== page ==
another law for the poor." The following report appeared in "The Observer" of 21 January 1839,
reprinted from "The Salisbury Journal":-
'The Twenty-fifth Anniversary Ball of the Loyal United Craven and Nelson Lodge of Odd Fellows
took place on Tuesday last, at the Rose and Crown Inn, Salisbury. The room was very tastefully
fitted up for the occasion, and dancing was kept up with untiring spirit until a late hour, when
the harmony of the evening was broken in upon by a quarrel between Sir John Milbanke, Bart.,
and a Mr. Pocock. The former gentleman wished to have a country dance, while the latter
wanted a quadrille. A few words passed between them, when Sir John Milbanke stepped back a
few paces, drew a dagger from his pocket, and stabbed Mr. Pocock in the neck. Fortunately
the weapon did not reach the carotid artery, or death must have instantly ensued. Mr. Mackay,
surgeon, proceeded to examine Mr. Pocock, and discovered a desperate wound in the neck,
about an inch and a half in length, in an oblique direction, and bleeding profusely. He arrested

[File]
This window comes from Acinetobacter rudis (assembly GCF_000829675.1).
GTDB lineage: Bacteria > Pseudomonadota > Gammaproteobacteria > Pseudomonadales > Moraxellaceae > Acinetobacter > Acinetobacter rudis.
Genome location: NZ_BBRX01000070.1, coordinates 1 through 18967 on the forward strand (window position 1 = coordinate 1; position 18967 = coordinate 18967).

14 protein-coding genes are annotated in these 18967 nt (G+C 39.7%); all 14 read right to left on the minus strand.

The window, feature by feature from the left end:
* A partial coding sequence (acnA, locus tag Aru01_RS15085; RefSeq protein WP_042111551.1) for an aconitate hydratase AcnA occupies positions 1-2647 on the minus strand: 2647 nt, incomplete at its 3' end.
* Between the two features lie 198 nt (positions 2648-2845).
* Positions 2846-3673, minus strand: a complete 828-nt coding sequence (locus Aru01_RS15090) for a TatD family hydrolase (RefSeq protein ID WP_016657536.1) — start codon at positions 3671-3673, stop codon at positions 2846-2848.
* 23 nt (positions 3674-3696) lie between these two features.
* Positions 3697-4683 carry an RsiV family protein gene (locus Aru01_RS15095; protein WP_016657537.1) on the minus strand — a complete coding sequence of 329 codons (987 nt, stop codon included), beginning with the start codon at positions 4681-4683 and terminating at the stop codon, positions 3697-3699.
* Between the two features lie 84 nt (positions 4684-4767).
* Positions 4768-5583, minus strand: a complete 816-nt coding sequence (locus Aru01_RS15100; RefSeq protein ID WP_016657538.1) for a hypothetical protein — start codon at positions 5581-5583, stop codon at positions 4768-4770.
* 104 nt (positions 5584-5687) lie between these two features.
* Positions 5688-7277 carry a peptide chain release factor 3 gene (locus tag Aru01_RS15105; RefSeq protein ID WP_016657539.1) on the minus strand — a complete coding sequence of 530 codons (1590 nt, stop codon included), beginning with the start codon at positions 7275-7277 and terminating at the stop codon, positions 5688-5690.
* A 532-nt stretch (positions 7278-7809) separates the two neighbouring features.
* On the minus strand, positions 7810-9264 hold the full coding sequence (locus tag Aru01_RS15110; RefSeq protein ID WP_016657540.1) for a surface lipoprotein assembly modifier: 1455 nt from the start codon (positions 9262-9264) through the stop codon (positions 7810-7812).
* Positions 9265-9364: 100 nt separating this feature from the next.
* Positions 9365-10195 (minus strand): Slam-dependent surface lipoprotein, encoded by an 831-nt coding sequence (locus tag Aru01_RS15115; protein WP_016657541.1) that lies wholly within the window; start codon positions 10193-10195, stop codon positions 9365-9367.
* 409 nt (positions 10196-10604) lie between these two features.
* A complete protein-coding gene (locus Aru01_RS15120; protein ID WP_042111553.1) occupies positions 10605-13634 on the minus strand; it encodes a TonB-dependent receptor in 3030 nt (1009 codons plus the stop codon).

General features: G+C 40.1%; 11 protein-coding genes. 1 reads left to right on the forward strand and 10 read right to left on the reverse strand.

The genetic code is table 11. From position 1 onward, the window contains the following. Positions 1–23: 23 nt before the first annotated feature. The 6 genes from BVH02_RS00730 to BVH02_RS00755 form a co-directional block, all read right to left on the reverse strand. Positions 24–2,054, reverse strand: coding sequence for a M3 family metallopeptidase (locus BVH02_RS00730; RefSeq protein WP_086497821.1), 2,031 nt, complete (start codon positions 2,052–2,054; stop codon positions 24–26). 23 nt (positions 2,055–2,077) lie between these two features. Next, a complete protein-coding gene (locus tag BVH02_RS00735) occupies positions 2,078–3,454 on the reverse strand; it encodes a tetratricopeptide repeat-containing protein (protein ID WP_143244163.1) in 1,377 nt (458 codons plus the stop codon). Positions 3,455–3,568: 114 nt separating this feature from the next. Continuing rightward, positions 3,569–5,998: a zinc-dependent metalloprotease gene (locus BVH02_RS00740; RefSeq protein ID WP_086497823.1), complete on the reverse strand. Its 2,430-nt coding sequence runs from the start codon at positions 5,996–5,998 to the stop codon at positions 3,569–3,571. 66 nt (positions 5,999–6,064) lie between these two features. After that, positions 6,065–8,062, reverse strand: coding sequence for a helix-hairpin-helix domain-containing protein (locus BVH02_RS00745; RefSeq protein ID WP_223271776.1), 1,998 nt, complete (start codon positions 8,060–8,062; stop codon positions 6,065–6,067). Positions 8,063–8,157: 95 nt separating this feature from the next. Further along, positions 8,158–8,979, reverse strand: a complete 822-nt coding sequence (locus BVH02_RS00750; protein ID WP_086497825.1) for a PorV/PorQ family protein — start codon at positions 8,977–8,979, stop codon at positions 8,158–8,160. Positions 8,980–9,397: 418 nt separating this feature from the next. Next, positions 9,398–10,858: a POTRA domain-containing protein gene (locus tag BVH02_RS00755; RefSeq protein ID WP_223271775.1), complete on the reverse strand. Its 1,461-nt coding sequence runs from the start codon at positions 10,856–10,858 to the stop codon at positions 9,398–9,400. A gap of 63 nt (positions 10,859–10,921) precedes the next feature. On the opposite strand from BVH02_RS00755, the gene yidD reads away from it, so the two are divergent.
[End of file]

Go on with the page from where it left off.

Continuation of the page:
the haemorrhage as soon as possible, and put the wounded man to bed. Immediately after this
Sir John Milbanke made a similar attack upon the son of Dr. Wheeler, who was another of the
guests, when a policeman was procured, who wrested the dagger from him, but refused to take
him into custody, assigning as his reason, that "he was a gentleman!" - another striking
instance of the intelligence and efficiency of our police force. On the following morning, a
warrant having been issued against Sir John, he was taken into custody and brought before the
magistrates, when a very lengthy investigation took place, which lasted from 11 o'clock till 5.
Mr. Sharp appeared on behalf of Sir John Milbanke, whose case he very ably advocated, and
strongly urged the magistrates to accept of bail, which he offered to any amount; but, as the
surgeon would not pronounce Mr. Pocock out of danger, he was remanded until Friday, on
which day Sir John was brought up again, when the court was crowded to excess. It being the
wish of the prisoner that some other medical gentlemen, in conjunction with Mr. Mackay, should
visit Mr. Pocock, Dr. Clarke and Mr. G.B. Corfe complied with his request, when the gentlemen
were decidedly of opinion that the wound was going on favourably, but that he was not out of
danger. The magistrates stated that they should not be justified, under existing circumstances,
in accepting bail. The prisoner was then remanded until Monday.'
Milbanke's trial took place on 4 March 1839, and was reported in "The Scotsman" of 13 March